A Religious Liberal Blog

This site hopefully can provide some vehicle by which I can comment, complain, and once in a while praise the state of religion in this country and around the world from a liberal protestant perspective.

Thursday, April 13, 2006

Faith Based Music

Wesley Blog asks why a Methodist sponsored conference picked Emily Saliers of the Indigo Girls to give a talk instead of some Christian artist. Is Shane familiar with the Indigo Girl's music and lyrics?

Their songs are filled with profound religious insights. I count them as my favorite Christian band. Philosophy of Loss, Closer to Fine, All That We Let In, Galileo have messages that make most "contemporary Christian" music pale in comparison.

Their music has been a backdrop to the work of our campus ministry. Their version of the hymn This is My Song is regularily sung at our weekly worship services. My dream is that the Indigo Girls would consider doing a whole cd of hymns like this.

I again offer an apology for my infrequent postings. I hope to rectify this, but we'll see how that goes. Easter is coming soon. This season reminds me of the pressing need to look for resurrections and signs of hope in our world, even when the evidence points the other way.


At 6:03 AM , Anonymous Anonymous said...

Thanks for this post. I completely agree with you.

The Indigo Girls write music that is:
1. Very popular.
2. Thoughtful.
3. Spiritually-attuned.

I think those are the reasons Shane and his ilk don't like them - because they are threatened by their success, creativity, and talent. I am saddened that so many people in our church can only see one dimension of any person: are they gay or not? The fact that sexuality is all they really care about indicates that they are neither thoughful nor spiritually-attuned, though someitmes they do become quite popular, since we all like having our fears and hatreds reinforced.

At 2:52 PM , Blogger Shane Raynor said...

OK Anonymous...
You don't seem to understand my views at all. My thoughts about supporting a Christian artist weren't meant to imply that a secular artist can't be a Christian. I thought I made it very clear that homosexuality wasn't the issue on this for me. And I was responding to a news story, not starting an anti Indigo Girls crusade.
Your statement that I'm not spiritually attuned and that I only see one dimension of a person shows that you obviously don't read much of what I write. I'd hope that my liberal friends would challenge those kinds of statements about me, but it sadly doesn't happen very often.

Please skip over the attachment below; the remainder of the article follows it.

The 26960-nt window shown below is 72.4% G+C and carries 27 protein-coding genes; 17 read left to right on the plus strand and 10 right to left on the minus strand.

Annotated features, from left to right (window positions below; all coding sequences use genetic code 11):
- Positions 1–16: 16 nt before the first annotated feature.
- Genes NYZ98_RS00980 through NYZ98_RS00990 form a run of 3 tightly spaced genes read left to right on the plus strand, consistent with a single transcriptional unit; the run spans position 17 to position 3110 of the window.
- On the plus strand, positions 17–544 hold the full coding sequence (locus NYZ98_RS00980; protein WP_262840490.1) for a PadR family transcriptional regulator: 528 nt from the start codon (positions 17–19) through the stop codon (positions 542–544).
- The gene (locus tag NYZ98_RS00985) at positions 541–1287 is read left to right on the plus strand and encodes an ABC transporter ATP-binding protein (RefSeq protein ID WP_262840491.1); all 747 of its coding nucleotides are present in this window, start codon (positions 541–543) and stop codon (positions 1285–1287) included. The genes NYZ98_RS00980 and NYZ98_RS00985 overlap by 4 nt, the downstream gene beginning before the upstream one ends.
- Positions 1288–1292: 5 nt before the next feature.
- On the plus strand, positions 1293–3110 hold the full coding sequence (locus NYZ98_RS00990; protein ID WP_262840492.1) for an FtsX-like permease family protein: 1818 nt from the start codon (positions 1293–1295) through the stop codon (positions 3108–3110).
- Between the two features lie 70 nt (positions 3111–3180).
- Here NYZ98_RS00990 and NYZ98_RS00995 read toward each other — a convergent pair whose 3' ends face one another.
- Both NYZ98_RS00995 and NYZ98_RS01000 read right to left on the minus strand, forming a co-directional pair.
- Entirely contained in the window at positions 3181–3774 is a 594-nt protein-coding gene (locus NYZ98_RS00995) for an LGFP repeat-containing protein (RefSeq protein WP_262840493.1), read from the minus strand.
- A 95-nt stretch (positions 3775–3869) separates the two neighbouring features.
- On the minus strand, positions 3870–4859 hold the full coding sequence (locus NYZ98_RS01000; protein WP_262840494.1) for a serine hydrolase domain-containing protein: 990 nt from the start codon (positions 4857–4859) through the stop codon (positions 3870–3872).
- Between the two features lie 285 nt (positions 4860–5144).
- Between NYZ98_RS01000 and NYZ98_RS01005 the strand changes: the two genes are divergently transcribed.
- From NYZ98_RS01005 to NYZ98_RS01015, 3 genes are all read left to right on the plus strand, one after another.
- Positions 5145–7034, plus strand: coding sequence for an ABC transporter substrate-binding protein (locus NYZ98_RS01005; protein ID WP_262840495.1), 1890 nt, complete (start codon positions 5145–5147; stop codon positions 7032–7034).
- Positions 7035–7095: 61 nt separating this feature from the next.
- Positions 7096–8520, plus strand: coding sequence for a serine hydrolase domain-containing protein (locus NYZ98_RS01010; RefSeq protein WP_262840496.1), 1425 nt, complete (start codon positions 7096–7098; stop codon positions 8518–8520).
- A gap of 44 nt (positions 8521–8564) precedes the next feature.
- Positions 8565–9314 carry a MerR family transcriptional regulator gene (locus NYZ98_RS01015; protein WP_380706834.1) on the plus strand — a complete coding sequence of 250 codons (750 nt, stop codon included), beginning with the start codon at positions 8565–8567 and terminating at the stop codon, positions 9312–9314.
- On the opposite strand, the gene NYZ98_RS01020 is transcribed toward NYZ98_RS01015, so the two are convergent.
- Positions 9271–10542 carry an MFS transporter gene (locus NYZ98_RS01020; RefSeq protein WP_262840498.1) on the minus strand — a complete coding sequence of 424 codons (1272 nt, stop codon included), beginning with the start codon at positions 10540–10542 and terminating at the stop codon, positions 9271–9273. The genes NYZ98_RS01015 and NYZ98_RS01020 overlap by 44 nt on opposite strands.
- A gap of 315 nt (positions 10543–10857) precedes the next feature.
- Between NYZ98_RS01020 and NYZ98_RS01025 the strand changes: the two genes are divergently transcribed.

At 6:35 PM , Anonymous Virginia said...

Shane is correct in stating that he made it clear homosexuality wasn't the issue. However, I would ask why labeling one's music "Christian music" makes it more worthwhile and more Christian. I think labeling anything "Christian" is a marketing ploy more than a true indication that one's product is somehow set apart. If your lyrics are distinctly calling people to a deeper, more well-thought-out faith, it is Christian. And if you pop the label "Christian" on insipid music with simplistic "who is in and who is out and how will Jesus make all my problems go away" theological claims that pale when compared to Christ's complex and transforming message, then it is not Christian. The music of the Indigo Girls has been a wonderful witness in my life, calling me to a much deeper exploration than most, if not all, of the Christian-marketed music I used to listen to.

At 8:39 AM , Blogger Alan said...

When I was a student at Calvin College one of the January Series speakers was a producer for a Contemporary Christian Music label. His first sentence was: "Christian contemporary music is neither Christian nor contemporary, nor music." His thesis was that those artists are just out there to make money.

Contrast that to bands like the Indigo Girls or U2 or Toad the Wet Sprocket which have had a consistently Christian and artistic voice for decades.

At 10:59 AM , Anonymous Tim said...

Yup, I agree with alan and virginia. I've thought "Christian music" often fails to be either, for a good number of years.

For another band with secular popularity, try Runrig - Scottish celtic rock stuff, but some of the lyrics have distinctly spiritual overtones (not surprising for a rock band whose members happen to be Christians - that being the way-around I like it).


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